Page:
In theory, we now know how to calculate the electric field of any number of source charges. However, most materials are made up of many, many charges, 10^{23} or more of them, and adding together that many vectors can be difficult. In the most general cases, we can make use of integration to calculate the electric field, but in certain nice cases we can learn much about the electric field of a charge distribution by determining its symmetries.
You presumably have some familiarity with the notion of symmetry; you may have discussed bilateral symmetry in biology class, for instance. For the purposes of this chapter I will define symmetry as follows:
For example, if I rotate a sphere around some axis through its center, the sphere will look exactly the same afterwards: no one would be able to tell whether or not I rotated the sphere unless they actually watched me do it. The sphere is symmetric under rotation around an axis through its center, or we might say it has rotational symmetry around that axis. Note that symmetry requires that the object maintain the same position and orientation, not just that it looks the same. So for instance, the sphere does not have rotational symmetry around the axis in the animation shown here, even though the sphere itself looks identical.
Symmetry can be defined for any action. (For example, your understanding of the Peloponnesian War is probably symmetric under the action of reading this textbook.) However, there are three types of symmetry which will be of particular interest to us.
As suggested above, rotational symmetry is always defined in terms of an axis which the object rotates around. It can be broken down into two categories:
Note that every object has 360° discrete rotational symmetry around any axis; this trivial symmetry is usually ignored.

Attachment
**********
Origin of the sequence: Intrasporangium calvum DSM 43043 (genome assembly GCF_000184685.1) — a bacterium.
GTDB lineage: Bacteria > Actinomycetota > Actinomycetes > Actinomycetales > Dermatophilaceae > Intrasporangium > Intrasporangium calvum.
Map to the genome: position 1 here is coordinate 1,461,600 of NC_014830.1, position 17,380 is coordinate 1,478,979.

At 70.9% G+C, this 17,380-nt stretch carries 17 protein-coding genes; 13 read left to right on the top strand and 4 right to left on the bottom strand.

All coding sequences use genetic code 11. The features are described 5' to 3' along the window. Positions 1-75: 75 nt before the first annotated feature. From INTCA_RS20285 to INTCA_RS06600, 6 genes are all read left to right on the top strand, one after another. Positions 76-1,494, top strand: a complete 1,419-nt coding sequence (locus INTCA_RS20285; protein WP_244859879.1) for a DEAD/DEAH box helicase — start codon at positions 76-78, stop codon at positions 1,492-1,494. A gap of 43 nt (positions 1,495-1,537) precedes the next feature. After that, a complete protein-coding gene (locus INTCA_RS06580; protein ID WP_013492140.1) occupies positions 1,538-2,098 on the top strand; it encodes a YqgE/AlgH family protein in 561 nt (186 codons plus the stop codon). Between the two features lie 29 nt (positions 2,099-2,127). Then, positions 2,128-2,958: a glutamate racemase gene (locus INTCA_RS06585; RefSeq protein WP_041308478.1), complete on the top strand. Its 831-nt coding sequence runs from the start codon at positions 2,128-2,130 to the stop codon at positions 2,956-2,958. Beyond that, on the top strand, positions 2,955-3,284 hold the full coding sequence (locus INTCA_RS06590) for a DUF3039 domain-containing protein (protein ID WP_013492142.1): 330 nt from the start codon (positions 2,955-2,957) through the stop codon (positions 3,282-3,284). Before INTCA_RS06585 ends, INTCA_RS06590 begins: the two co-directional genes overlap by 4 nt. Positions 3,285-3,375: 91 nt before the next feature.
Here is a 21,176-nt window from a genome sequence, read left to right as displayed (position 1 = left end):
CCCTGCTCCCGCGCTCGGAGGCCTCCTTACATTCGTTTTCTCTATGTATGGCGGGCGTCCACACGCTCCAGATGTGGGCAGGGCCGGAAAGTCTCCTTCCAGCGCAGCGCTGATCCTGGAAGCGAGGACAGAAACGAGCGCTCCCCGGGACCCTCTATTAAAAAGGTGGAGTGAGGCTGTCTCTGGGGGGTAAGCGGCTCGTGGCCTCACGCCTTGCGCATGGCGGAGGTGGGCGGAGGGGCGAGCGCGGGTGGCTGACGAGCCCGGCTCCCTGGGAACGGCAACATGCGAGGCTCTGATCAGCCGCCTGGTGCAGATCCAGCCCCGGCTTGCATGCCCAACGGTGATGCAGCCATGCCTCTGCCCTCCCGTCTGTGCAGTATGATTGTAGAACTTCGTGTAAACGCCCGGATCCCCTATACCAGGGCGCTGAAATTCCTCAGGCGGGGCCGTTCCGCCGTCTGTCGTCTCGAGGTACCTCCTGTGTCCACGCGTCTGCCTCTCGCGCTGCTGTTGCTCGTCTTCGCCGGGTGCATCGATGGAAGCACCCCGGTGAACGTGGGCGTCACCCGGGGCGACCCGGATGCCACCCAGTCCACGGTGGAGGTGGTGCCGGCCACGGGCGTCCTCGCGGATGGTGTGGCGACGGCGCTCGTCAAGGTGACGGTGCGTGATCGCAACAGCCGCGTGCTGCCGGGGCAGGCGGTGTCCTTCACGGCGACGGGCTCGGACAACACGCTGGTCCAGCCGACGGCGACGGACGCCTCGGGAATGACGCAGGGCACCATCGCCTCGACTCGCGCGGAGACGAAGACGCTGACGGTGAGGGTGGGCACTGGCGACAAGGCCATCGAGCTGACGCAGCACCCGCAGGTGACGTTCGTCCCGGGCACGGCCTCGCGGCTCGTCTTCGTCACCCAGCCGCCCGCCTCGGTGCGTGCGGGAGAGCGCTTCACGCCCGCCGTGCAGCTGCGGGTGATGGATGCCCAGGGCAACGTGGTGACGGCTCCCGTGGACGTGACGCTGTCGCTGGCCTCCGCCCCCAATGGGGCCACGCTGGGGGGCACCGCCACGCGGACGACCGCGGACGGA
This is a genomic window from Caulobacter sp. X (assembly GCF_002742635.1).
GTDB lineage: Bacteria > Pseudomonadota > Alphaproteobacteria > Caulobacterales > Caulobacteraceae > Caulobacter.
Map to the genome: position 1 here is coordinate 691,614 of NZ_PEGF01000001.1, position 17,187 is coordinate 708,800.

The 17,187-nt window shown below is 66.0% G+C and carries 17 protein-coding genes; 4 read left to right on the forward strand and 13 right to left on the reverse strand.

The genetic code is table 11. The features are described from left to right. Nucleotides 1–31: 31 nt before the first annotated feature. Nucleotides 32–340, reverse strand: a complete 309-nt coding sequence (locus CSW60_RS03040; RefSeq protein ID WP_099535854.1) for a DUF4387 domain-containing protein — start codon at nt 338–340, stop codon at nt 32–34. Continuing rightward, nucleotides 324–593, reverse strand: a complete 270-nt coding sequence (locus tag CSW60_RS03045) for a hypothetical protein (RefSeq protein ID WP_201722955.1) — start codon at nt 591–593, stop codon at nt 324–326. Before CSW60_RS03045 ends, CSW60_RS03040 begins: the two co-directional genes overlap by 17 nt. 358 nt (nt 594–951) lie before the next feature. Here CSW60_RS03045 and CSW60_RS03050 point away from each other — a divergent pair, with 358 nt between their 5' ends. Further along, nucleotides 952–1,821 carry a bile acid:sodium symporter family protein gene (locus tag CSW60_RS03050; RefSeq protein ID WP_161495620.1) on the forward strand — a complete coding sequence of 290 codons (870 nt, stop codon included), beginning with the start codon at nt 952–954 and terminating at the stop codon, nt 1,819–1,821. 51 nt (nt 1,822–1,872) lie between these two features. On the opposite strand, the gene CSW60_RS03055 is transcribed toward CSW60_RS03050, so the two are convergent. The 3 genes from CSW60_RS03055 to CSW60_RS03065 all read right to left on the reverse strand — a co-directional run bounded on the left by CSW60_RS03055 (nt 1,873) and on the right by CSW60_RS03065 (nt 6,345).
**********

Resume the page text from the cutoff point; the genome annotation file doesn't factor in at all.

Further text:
One useful thing to remember: a point lying on an axis always has rotational symmetry around that axis.
Reflection symmetry refers to the action of reflecting all the points of an object through a mirror—which, in this case, is a perfectly thin, flat plane which is reflective on both sides. To reflect a point, move it along a line perpendicular to the mirror until it is just as far behind the mirror as it was in front of the mirror; points lying on the mirror do not move at all, and automatically have reflection symmetry. The figure to the right will probably explain better than words can. Reflection symmetry is sometimes referred to as bilateral symmetry, especially in biology: many organisms have approximate reflection symmetry across the mirror which runs straight down their body.
Reflection symmetry is always defined in terms of a plane which represents the mirror. For example, would you believe that the words on this page have reflection symmetry? It's true! If you consider your monitor screen to be the mirror, then every word written here lies directly on top of the mirror, and so is its own reflection.
In this context, the word translate means to move in space from one place to another without rotation, and so an object has translation symmetry if you can move it from one spot to another, and no one would be able to tell that you moved it. Sounds impossible, and it is for any real object: only infinite objects can have translation symmetry. One example is an infinite cylinder, which is like a fireman's pole which never ends: this has translation symmetry along its axis. An infinite sheet (a flat surface which continues forever) has translation symmetry in two directions.
If you're a practical sort, you may wonder why we would even bother talking about "infinite" objects, since they clearly do not exist. Infinite objects are mathematical abstractions, but they can provide useful approximations for very large objects: a table looks pretty much like an infinite plane to a bug. Calculations are often much simpler when we can take the limit as the size of a particular object goes to infinity, and while the result may not be exactly correct when applied to a finite object, the error of the approximation gets smaller as the object becomes larger, to the point where the error becomes negligible compared to other approximations in your analysis.
Symmetry plays an important role in calculating the electric field of a collection of charges for the following reason:
In certain circumstances, we can use this principle to predict what the electric field will be without doing any calculations. For example, if we have six identical charges spread evenly around a circle, their net electric field at the center of the circle must be zero, because an electric field pointing in any direction at the center would not have the 60° rotational symmetry around the center that the charges have.